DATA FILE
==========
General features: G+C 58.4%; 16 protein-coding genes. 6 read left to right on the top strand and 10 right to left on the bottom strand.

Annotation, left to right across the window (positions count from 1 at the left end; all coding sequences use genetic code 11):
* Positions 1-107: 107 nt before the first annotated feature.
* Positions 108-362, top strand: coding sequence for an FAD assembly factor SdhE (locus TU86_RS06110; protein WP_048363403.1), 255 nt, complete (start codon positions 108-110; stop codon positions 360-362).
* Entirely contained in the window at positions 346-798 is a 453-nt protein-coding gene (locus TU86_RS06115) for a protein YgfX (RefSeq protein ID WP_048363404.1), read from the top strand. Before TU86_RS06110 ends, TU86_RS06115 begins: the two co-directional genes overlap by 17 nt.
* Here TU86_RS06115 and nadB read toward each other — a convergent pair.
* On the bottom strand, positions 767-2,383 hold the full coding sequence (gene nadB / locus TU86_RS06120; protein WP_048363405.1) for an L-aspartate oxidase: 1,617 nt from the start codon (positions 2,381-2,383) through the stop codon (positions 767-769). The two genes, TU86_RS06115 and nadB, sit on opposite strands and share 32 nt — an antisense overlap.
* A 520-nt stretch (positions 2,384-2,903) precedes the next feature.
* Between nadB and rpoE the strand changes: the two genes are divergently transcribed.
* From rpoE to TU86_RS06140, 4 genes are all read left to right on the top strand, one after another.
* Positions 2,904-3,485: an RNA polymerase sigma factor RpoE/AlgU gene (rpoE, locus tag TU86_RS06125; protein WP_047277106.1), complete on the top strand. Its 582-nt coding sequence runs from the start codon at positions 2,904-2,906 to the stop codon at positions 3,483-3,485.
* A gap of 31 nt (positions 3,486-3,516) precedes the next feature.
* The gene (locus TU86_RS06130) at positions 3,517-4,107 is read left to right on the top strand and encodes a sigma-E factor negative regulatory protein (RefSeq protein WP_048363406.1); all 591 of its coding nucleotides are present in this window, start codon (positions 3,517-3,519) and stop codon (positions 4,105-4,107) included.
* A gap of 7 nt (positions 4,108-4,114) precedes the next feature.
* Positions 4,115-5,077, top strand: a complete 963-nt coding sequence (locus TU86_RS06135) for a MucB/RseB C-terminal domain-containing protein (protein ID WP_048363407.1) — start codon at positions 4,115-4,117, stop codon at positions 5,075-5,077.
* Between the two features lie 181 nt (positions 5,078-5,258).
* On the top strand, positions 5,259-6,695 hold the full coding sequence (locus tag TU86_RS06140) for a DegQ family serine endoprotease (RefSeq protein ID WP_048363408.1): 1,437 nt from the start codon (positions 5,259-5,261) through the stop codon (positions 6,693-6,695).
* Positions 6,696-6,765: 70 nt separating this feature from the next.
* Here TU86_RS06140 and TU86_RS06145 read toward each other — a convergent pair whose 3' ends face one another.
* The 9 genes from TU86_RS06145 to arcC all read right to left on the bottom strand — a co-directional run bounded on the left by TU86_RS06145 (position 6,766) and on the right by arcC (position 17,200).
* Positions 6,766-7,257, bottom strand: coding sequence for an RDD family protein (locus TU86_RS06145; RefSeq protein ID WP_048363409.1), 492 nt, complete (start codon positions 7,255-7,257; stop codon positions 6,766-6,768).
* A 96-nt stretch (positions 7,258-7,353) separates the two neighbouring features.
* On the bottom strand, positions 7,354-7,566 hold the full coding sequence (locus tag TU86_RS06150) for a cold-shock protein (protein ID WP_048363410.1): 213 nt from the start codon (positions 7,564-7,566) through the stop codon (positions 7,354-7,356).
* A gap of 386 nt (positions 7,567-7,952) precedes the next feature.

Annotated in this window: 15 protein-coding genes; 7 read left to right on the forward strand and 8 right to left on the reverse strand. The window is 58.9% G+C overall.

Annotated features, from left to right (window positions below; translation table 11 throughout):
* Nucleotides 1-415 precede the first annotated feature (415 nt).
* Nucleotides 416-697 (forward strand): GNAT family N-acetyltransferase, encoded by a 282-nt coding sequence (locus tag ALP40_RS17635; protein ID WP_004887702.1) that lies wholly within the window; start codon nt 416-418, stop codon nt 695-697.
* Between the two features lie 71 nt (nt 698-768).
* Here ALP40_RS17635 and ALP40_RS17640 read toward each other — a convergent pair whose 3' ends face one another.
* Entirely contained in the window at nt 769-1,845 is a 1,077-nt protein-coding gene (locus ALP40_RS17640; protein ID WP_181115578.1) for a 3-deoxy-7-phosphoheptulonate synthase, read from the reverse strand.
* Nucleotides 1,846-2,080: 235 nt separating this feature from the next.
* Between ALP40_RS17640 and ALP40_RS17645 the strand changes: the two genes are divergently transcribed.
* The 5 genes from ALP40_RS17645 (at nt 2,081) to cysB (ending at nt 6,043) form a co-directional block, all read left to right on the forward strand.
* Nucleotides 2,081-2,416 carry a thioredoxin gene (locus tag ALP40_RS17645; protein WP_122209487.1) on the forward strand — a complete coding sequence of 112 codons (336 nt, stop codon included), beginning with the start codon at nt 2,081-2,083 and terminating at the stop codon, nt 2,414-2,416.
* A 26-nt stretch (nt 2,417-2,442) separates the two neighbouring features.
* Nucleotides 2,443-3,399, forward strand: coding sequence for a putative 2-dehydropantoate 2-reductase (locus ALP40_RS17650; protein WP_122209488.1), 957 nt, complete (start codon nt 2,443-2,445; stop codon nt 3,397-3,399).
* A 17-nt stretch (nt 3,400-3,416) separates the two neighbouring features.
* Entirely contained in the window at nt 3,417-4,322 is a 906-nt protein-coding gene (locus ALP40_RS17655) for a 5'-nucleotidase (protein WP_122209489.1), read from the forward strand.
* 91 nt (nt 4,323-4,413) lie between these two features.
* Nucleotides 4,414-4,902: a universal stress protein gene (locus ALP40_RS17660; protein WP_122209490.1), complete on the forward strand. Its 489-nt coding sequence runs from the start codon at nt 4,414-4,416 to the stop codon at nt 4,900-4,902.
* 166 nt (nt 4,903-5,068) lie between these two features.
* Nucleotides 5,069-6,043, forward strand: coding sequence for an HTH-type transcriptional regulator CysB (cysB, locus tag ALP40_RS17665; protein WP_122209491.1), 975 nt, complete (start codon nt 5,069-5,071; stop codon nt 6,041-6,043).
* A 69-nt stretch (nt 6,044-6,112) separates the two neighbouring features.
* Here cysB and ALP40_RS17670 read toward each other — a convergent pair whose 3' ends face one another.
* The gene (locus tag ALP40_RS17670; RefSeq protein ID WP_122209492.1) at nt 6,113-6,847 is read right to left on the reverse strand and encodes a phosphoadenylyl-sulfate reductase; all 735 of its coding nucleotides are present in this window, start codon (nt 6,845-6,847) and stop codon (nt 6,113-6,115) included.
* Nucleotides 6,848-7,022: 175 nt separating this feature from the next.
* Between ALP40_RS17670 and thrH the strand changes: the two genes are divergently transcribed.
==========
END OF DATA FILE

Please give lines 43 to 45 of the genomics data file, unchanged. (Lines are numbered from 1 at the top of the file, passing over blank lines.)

* Nucleotides 5,069-6,043, forward strand: coding sequence for an HTH-type transcriptional regulator CysB (cysB, locus tag ALP40_RS17665; protein WP_122209491.1), 975 nt, complete (start codon nt 5,069-5,071; stop codon nt 6,041-6,043).
* A 69-nt stretch (nt 6,044-6,112) separates the two neighbouring features.
* Here cysB and ALP40_RS17670 read toward each other — a convergent pair whose 3' ends face one another.